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Towards the future of television (part 2)
The second part of this blog series looks further afield. Exploring what might become as the television transitions to a cloud-based technology.
In my previous blog we explored how this current age of combined broadcast and internet connectivity may profoundly affect the evolution of EPGs (electronic programme guides), with their development increasingly taking place in HTML5 rather than embedded software, and improved customer experience with the enhanced interface technology capability.
In this second blog we take a longer view, as television transitions from Connected Broadcasting to the cloud, and speculate as the lines between PVR, network PVR and Video-on-Demand begin to blur.
The latest set-top box in the UK marketplace is the EE TV box from Everything Everywhere (Britain’s largest mobile network). The box, which currently gives access to just over 70 Freeview channels and a number of broadcaster VoD players, has made a particular advance, offering replay functionality that is not available on any other UK platform. This gives the industry a very revealing window into television’s future.
The replay function enables EE TV customers to nominate a maximum of six desired channels to be recorded in a dynamic fashion for up to 24 hours at a time, with all of the programming stored on the PVR’s 1TB memory. To access these recordings, broken into programme-sized chunks, the viewer need only go to the replay section of the EE TV menu to choose from 24 hours of content across six channels: a PVR-enabled functionality disguised as six almost VoD-like players.
We, at Arqiva, have argued in past blogs that the connected functionalities offered by the major platform set-top boxes are central to this current period of Connected Broadcasting, and that a world of total cloud television is the future. So why the focus on the PVR as we ruminate on television’s future? The replay functionality hints at a potential new paradigm of television environment, enabled by the cloud and delivery over IP, with network PVR – that is, large swathes of television content stored and recorded remotely, for the viewer to “pull” at its core. The recording and storage of such broadcast content will probably shift from PVRs to the cloud, and as such “traditional” broadcast delivery and distribution mechanisms will need to alter accordingly. Whether viewers will need to define which channels to “record” or to have access to, so to speak, will be a combination of functionality, rights negotiations and the “packaging” or tiering the platforms choose to put in place.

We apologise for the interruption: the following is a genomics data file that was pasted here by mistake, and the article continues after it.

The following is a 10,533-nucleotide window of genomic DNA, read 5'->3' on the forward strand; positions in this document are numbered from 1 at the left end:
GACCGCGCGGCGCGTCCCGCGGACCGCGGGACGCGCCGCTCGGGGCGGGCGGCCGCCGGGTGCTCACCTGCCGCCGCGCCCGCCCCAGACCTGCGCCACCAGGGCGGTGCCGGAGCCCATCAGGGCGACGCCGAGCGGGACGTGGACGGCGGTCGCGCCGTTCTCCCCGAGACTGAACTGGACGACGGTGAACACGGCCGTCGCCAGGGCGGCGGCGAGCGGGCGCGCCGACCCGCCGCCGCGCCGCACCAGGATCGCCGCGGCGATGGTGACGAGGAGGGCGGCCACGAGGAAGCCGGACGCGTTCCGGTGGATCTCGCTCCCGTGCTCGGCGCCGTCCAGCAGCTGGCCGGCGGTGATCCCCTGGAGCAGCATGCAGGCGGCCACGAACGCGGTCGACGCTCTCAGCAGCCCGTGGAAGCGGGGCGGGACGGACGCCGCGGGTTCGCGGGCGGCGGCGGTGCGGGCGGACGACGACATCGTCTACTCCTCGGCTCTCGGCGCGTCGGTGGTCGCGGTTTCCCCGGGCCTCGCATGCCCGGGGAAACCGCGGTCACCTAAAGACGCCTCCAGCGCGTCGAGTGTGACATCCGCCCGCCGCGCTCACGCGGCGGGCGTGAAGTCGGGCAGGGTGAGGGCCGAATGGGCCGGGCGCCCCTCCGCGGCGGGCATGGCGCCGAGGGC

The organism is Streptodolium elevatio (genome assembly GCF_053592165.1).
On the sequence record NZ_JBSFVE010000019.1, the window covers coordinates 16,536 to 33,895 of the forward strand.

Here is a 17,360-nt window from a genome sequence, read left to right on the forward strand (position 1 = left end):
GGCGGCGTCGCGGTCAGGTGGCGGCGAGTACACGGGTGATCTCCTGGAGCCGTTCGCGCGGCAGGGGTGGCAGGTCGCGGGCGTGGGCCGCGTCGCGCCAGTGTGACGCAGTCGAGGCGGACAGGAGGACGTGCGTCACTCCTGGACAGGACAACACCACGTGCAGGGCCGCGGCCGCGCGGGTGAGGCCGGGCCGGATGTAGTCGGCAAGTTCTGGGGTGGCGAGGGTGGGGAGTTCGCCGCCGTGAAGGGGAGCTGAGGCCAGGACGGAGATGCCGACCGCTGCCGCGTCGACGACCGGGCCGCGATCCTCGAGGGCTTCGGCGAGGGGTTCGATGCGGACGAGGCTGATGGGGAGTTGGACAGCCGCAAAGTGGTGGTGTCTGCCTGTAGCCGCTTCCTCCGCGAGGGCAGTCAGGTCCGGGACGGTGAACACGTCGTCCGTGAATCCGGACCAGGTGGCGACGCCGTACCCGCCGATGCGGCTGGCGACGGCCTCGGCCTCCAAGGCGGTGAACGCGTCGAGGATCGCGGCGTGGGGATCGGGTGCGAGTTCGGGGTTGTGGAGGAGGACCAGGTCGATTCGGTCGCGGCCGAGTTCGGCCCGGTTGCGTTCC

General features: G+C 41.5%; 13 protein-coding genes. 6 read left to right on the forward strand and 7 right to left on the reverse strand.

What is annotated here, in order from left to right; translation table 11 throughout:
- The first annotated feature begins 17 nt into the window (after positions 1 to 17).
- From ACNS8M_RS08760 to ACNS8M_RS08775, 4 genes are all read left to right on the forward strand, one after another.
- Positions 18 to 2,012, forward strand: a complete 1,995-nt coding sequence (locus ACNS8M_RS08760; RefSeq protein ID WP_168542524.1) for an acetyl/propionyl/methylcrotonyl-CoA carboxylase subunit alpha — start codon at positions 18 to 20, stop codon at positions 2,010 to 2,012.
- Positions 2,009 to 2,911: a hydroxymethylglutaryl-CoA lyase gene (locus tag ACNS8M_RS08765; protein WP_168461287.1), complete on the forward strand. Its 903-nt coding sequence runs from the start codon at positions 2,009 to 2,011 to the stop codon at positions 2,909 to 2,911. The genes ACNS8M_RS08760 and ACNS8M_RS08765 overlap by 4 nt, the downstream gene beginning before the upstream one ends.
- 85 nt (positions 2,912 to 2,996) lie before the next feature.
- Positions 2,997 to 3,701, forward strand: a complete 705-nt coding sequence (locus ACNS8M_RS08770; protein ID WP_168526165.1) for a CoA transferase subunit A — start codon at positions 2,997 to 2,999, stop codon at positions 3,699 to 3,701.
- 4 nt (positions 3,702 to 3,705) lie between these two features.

In an industry that is as fast-moving as television, the definition for what we’ve come to know as Video-on-Demand has remained surprisingly static – the ability for the viewer to choose and access particular pieces of content at a time of their choosing, on any device, and in any way that loosely correlates or is completely divorced from the linear television schedule. Yet, with the advent of cloud and IP-enabled network PVR, the distinctions between what we consider network PVR content and VoD content will blur to the point of near amalgamation. Where television heads next depends on your point of view.
On the one hand, you could argue that the content captured by EE’s replay feature negates the need for viewers to visit the broadcasters’ catch-up player. On the other hand, as I believe, comprehensive individual, IP-enabled broadcaster VoD offerings, rather than network PVR, are the way forward. In this scenario, a viewer would be able to visit a broadcaster’s VoD service to select and “pull” content from the (already broadcast) television schedule as well as a larger inventory of "catalogue” VoD content. In truth, the first element of this would not look too dissimilar to the “backwards” EPGs currently offered by some platforms, but the scope, size and shape of this would be at the broadcasters’ choosing – not necessarily a platform’s, as currently. The second element, “catalogue” VoD content, would change in character and definition with the creation of new content and the coming and going of content rights negotiations. In my view, this scenario will be much easier to engineer and clear from a rights perspective than a world of network PVR.
This is not to argue that this transition will be smooth. The endgame of the blurring of PVR and VoD will, on the face of it, appear seamless from a consumer point of view – yet it raises complicated questions for the industry. Broadcasters, for understandable reasons, will be anxious about any extension of (network) PVR functionality that could encroach upon their own VoD offerings – hence the differences in opinion I’ve outlined. Not only that, content and rights owners will question the most appropriate way to license content given the functionality to record, store and move programming out in the cloud. Questions of content ownership, as opposed to mere access, will come into play: platforms or even service providers could offer, perhaps for a premium, “cloud storage” for viewers’ recorded or purchased content. For example, platforms could offer customers 10TB of extra recording capacity in the cloud – a “Dropbox” for television - to allow viewers to “pull” (i.e. stream) selected content when they wish to view.
As the technology underpinning television continues to evolve, industry head-scratching notwithstanding, we have much to both marvel at and look forward.
Part one is available here.
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Introduction, Wave One, Two and Three now available to download
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